Indigenous Peoples Day Fest will sew together the past and present through art

Take a moment this weekend to celebrate cultures that were here before all others.

Samir Ferdowsi

A festival celebrating Native American culture is taking Minneapolis on Oct. 6-7. 

Adopted in 2014 by Minneapolis City Council, what was traditionally observed as Columbus Day now honors the original inhabitants of our state — indigenous people. Adopted statewide in 2016, Indigenous Peoples’ Day will paint the Native American traditions and culture for all to see.

Hosted by the Native American Community Development Institute, the Indigenous Peoples Day Festival will take place this weekend. The weekend-long jubilee will take place in the American Indian Cultural Corridor on Franklin Avenue, where fest-goers can learn, listen and celebrate. 

“There’s definitely a sense of community and energy here,” arts and cultural engagement manager at NACDI Alexandra Buffalohead said. “It’s a welcoming and engaging type of place.”

With rich native roots within the neighborhood, the American Indian Cultural Corridor hosts a beautiful array of art, food and culture year round.

The festival is simply there to put all of this in the spotlight.

“This is Dakota homelands,” Buffalohead said. “And in the American Indian Corridor it is a place for Dakota, Anishinaabe-Ojibwe and the many other Indigenous nations. All are welcome!”

With all of this cultural-eclecticism, Indigenous Peoples’ Day fest is an opportunity to discover and get lost in art of all forms. From community quilt weaving to lyric writing, to dance workshops to painting to stand-up comedy, the corridor will be flowing with erudite creativity. 

“There’s a duality of contemporary and traditionalism in all of the artists’ works,” Buffalohead said. “It’s just who they are and how they express themselves.”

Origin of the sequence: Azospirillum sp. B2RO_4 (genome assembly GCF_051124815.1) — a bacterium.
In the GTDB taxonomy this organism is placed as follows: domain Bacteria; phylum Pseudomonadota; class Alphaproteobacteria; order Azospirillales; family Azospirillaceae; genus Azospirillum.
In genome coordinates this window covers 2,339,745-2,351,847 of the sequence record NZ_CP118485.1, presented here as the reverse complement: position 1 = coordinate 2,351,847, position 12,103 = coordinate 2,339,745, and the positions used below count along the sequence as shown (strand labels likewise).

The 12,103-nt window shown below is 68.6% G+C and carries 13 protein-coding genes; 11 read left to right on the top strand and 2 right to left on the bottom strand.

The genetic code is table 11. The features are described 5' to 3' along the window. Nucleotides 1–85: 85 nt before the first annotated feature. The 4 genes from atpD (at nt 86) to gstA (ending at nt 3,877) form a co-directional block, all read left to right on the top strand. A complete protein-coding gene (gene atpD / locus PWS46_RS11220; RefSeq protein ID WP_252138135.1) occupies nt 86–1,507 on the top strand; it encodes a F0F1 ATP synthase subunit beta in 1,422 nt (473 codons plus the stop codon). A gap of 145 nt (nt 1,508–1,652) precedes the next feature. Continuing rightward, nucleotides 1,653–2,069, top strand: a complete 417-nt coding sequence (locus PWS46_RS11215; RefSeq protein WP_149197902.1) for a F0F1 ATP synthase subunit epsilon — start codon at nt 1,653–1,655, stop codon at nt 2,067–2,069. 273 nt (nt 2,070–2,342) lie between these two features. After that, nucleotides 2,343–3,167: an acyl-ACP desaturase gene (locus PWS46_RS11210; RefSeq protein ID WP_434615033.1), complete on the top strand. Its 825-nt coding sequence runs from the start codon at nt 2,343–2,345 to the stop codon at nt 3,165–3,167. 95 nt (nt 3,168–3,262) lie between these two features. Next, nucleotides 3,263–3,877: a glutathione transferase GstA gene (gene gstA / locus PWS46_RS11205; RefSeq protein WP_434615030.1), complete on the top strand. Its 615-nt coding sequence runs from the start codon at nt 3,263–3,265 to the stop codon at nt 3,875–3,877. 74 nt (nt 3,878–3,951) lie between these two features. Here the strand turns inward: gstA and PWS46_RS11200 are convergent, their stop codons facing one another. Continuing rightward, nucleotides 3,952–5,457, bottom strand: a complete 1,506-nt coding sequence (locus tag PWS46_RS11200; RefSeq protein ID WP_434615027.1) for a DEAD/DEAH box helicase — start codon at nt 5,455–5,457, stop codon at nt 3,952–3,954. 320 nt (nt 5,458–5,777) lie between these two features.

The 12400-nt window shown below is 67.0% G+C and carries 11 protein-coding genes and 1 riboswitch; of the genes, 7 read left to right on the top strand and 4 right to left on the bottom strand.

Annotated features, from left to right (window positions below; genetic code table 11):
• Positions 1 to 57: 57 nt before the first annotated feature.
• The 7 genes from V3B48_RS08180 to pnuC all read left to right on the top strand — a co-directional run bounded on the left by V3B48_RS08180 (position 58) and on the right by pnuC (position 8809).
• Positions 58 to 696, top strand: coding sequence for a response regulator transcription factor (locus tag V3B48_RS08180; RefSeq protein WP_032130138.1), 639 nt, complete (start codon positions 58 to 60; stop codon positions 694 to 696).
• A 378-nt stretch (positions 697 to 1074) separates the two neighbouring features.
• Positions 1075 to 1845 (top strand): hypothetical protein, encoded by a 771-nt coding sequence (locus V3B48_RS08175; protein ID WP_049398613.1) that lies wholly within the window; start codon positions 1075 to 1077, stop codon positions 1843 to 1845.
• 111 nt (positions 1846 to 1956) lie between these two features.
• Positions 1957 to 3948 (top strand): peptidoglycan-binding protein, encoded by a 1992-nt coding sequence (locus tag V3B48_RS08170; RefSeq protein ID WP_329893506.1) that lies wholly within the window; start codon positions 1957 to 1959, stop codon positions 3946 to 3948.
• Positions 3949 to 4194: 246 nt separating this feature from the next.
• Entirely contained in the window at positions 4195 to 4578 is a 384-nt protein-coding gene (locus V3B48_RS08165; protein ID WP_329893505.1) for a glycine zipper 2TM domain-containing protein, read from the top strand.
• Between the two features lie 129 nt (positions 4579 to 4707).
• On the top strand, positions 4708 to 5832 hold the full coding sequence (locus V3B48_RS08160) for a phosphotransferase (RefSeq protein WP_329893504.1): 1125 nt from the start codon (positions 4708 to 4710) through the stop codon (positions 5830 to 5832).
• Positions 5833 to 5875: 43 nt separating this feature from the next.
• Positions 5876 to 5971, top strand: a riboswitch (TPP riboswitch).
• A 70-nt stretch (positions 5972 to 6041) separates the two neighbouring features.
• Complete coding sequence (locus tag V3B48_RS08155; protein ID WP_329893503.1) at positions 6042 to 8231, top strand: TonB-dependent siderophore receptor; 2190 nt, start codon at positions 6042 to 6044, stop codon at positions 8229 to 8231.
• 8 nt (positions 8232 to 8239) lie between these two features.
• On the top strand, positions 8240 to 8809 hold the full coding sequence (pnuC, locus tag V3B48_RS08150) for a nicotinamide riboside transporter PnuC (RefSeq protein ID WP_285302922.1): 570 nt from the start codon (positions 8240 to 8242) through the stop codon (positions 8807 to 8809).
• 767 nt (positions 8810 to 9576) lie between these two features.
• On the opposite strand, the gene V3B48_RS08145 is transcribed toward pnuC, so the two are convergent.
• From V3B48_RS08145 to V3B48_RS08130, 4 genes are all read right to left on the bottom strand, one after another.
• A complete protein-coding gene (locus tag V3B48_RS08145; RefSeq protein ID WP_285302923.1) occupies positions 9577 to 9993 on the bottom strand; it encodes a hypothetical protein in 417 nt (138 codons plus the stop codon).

One such artist is Keith Braveheart. Braveheart is a contemporary artist and Lakota tribal person from South Dakota. He has recently spent time in the Twin Cities using art to bridge cultures.

“[Through] art making we are creating a welcoming environment for people to come together,” Braveheart said. “It’s already breaking down barriers and boundaries, but having this doorway allows for the opportunity of dialogue — not confrontational, just different perspectives.”

Hosted by All My Relations Gallery — one of many studios in the cultural corridor — Braveheart primarily uses a buffalo skull motif to convey his messages. One part his personal story, the other part his peoples’.

Participants in Braveheart’s activity will learn how to make a buffalo skull out of paper. Then, they can share their own story with the group. They will then contribute their work to a pile of growing stationary-based skulls, representing a historic photograph of the past when buffalo were near extinction.

“It had an impact on native people, but also it showed the changing face of our country,” Braveheart said. “It had a lot of positives … but probably a lot more negatives.”

Guided by this passion for community, many artists will mold past and present to create a meaningful, relevant message to everyone who walks the vibrant streets this weekend. Some with a mission for immediate action.

Maria Asp, member of the Million Artist Movement based in Minneapolis, will be taking care of those who choose to help build community quilts. No sewing experience is necessary. 

“We really believe that art making is a central way of bringing people together,” Asp said. “People have ideas, and this is a space to make those ideas happen together.”

Continuing the festival’s beautifully blatant “community-first” initiative, all quilts will be donated to inhabitants of the Franklin-Hiawatha encampment. All the while enticing inhabitants to learn a little more about their neighbors. 

“We live in these spaces where we say, ‘Oh I can’t do something because blah blah blah.’ Let go of all that,” Asp said. “What you have is perfect. You can help.”

What: Indigenous Peoples’ Day Festival

When: Oct. 6, 11 a.m. to 7:30 p.m. and Oct. 7., noon to 5 p.m.

Where: American Indian Cultural Corridor, East Franklin Ave., Minneapolis

Cost: Free